Originally Posted by taghavi
First, thanks for being so patient for my return post to you here. As you have probably seen by reviewing the last few posts, I experienced some technical difficulties that prevented me from accessing this thread last night. I hope that the delay that has resulted in my posting back to you here a -- a day later than promised -- has not inconvenienced you.
Next, I thought that I should let you know that I do not at all consider your post to be a request for anyone "to do your homework." From the replies that you supplied to my initial questions in our previous exchanges to this thread, I have no reason to consider your request for assistance to be anything but genuine. Teaching someone how to write more effectively often requires the teacher to "mark up" the student's writing with suggested corrections. I have always found that this increases the student's ability to understand his / her errors and thus improve their writing skills.
Having gotten that out of the way, let's proceed to the task at hand:
May I suggest that you consider two general steps in your current drafting process: (1) editing and (2) revising.
Editing is the simpler of the two drafting processes, as it consists of correcting typos, misspellings, punctuation, grammar and usage, etc. Revising is definitely a more involved part of the drafting process, as it calls upon judgments concerning (among other things) sentence and paragraph structure and organization, as well as the writer's own unique style.
In your particular case, especially given the brevity of your writing sample, I don't foresee your draft requiring extensive revisions. Nonetheless, for the purpose of orderliness in the process, I would like to focus on just the editing aspects here. After you have reviewed the corrections that I have suggested below, you may wish then to focus upon revisions that will bring you to a finished piece.
Below is a marked up copy of your initial post with corrections. By comparing the colored marked-up text with your original, you should be able to understand why I have suggested these edits. If you have any specific questions regarding any of these suggested corrections, then by all means please post back to this thread.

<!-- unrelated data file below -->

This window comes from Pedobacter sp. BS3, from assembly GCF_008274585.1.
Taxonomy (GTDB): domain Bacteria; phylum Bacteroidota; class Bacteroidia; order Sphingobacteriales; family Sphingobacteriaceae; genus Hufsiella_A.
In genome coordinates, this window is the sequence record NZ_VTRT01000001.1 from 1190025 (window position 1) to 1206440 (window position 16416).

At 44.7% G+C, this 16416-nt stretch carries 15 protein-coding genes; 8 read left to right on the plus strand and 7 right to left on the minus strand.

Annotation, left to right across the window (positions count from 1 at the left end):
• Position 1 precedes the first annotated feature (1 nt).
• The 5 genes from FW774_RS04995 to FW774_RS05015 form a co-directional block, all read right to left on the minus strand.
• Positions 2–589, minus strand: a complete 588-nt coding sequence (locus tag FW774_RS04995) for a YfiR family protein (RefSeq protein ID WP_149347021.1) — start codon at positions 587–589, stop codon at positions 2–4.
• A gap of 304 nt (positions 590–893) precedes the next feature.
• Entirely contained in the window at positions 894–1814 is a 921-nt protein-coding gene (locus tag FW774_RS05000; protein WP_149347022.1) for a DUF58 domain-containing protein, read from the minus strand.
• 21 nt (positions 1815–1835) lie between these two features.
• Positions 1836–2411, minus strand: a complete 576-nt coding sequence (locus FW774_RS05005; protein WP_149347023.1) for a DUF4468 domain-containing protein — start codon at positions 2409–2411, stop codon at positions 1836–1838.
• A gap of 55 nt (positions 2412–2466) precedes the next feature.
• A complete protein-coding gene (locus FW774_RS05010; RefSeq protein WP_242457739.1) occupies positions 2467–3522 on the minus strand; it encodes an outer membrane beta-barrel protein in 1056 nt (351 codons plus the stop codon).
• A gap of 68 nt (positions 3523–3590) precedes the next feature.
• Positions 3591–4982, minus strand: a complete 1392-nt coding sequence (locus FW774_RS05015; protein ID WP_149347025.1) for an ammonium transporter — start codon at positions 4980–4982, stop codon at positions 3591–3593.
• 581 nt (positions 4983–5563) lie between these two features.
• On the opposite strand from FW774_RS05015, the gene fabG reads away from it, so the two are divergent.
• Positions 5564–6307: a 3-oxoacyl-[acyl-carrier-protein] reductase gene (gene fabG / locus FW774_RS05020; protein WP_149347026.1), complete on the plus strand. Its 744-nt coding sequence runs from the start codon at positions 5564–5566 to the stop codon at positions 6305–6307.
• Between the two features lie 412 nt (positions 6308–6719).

One further comment: The phrases or sentences that I have italicized are in need of revision. Please make an attempt to rewrite them so that your intent is clear.
Good luck to you Leila!
There are many language institutes in Iran that are teaching English using International English Language Testing System (IELTS), which consists of writing, reading, listening, use of English and speaking. My article focuses on the use of English, which has pulled through information during a term from one of the language institutes. And according this project students fell into speaking and listening.
The class reviewed for this article consisted of 20 girls between the ages of 15 -18. During the first term, they could speak English fluently and accurately. They could talk about their normal and daily activities. Their listening was also fair. Fourteen students (one student, age 15; seven students, ages 16 – 17; six students, age 18), answered correctly 20 multiple choice listening items out of 30. Six students (two students, age 15; three students, age 16; one student, age 18), answered between 10 to 15 of these multiple choice listening items correctly).
Students were supposed to do their homework, which consisted of either fill-in-the-blank or matching exercises, and which had been selected from materials and handbooks. And the teacher managed the class in what 4 or 5 copies of the materials and asked the students during the class.
After three months, the speed of these students’ speaking and listening came into the low level, but they could speak accurately. They were supposed to answer a listening multiple choice test consisting of 30 items, in which seven students (three students, age 15; one student, age 16; one student, age 17; three students, age 18) answered 16 questions correctly. Ten students (two students, age 15; two students, age 16; six students, age 18), answered correctly 11 items.